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  3. My son was 2 years and 8 months when he just suddenly stopped searching for his pacifiers at bedtime! The rule was we don't use pacifiers unless we are in bed or driving in the car and need to sleep (and always when he was sick!). He stuck to the rules without any pushing. One day, he just forgot about them so we hid them. When he asked for them a week later I just told him he was a big boy and didn't need them. He smiled and went to sleep!! I couldn't believe it. He was obsessed with them previously and all of a sudden he was fine! Sometimes, if you move, or have another baby, or change a routine drastically, I think children need their pacifier longer. I was going to try the Paci-Fairy route when he turned 3 if he still used them. But we're good to go!

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  4. Great post and I too would love to see Super Nanny take on that crazy child and her mother! My son started using a soother around 4 months and then self weaned his soother at 9 months. I think some babies truly need them and love to suck other than suckle for nutrition only.

    I'm always taken aback when brand new parents birth their baby and then bring out the brand new soother that they've packed along in their hospital bag.

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  5. @Jenni, I am totally with you on trying not to judge other parents, you're right, I don't know what their situations are...I do admit that it is difficult sometimes.

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  6. I have had friends who also fall into that category of their child just not using anymore, I forgot about them!

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  7. I actually wished for the longest time that my son would take a soother...he never did. He would chew on them, but not suck. And when he wanted to sleep he would look for me and breastmilk. It's a bit frustrating because it's taking him a REALLY long time to learn to self sooth. But he is slowly getting there. I know that some parents have a really hard time getting the soother away from their child once started. I think the biggest thing is that they are not made big enough. I don't think they are made for four years old. I actually can't find one in local stores passed 24 months. Which makes it seem like that is when parents should stop. But having not really first hand experience I can't really say. I would hope that my baby would stop needing it when they stopped nursing.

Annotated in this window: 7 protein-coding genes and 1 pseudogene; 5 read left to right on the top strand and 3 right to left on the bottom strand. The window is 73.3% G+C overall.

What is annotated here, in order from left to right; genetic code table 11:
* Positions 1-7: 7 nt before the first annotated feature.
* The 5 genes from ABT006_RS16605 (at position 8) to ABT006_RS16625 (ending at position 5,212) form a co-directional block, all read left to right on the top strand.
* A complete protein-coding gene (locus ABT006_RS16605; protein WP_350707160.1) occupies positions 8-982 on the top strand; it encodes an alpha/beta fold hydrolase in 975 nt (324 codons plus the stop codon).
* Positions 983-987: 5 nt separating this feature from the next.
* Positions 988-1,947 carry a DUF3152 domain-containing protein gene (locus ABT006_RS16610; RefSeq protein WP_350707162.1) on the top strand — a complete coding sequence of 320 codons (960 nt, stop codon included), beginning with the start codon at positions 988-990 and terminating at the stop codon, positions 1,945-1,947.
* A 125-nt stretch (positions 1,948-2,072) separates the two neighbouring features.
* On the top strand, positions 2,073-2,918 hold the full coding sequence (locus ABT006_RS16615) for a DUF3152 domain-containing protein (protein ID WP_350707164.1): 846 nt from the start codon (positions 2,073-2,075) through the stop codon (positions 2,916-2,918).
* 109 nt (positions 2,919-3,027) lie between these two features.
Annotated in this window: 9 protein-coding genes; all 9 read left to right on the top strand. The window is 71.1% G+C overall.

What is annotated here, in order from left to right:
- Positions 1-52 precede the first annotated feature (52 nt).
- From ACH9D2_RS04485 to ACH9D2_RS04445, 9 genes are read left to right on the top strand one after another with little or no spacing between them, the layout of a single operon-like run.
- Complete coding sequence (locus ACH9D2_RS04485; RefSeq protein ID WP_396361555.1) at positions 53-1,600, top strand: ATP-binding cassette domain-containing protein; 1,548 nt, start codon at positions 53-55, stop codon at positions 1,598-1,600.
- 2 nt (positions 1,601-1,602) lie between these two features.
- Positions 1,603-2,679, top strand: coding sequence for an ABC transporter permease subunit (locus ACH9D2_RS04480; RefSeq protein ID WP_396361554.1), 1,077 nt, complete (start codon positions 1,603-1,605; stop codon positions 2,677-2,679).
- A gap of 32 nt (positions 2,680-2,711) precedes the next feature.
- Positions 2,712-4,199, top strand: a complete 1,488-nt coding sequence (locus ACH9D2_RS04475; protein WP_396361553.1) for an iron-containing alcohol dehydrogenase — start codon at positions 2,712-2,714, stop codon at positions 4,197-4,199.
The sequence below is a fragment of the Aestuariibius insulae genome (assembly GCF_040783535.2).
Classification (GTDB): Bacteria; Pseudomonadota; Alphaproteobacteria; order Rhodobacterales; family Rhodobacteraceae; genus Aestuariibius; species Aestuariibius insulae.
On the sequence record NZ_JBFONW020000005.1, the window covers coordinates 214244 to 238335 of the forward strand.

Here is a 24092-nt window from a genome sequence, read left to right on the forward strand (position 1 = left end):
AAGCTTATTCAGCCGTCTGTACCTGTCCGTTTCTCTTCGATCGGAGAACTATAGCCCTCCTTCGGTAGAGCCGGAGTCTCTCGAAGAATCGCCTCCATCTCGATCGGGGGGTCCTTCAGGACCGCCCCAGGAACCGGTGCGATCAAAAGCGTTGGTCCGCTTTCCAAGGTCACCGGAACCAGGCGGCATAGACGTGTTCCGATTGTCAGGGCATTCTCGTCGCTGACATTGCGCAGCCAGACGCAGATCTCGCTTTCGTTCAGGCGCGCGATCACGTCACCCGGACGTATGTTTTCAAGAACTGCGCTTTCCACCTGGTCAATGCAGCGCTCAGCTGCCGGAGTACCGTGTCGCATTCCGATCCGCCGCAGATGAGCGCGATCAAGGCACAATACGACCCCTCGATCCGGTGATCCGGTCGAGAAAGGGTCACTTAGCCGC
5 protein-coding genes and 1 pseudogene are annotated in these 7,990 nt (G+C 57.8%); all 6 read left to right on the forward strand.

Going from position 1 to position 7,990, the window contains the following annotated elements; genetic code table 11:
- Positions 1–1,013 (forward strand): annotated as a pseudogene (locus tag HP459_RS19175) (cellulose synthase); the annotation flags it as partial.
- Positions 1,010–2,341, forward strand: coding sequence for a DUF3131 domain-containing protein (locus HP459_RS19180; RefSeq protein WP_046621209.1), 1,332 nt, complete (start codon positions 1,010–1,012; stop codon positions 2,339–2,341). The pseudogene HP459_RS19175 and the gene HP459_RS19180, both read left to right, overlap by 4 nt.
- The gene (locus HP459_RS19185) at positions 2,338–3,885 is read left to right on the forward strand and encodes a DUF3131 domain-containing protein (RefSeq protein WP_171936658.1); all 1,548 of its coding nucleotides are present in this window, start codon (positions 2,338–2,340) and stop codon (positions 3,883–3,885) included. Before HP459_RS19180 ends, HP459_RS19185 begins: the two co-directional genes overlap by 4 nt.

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  8. my son is 2 and only has it when he sleeps or is ill and needs some extra comfort. I do not allow him otherwise to walk around with his "tutti" during the day. he also has a stuffed animal he takes everywhere with him. during the times he isn't allowed it i put it high on a shelf where he can't see it. out of sight=out of mind.

    and yes would like to see super nanny vs Mackenzie or some of the other really spoiled tiara toddlers.

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  9. Her parents don't know but that Ni Ni going to be replaced by something else they going to not want to deal with and man when it comes I am glad Im not living in their town LOL Thats so pathetic the child is a demon

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  10. that is not right to put botox in little girls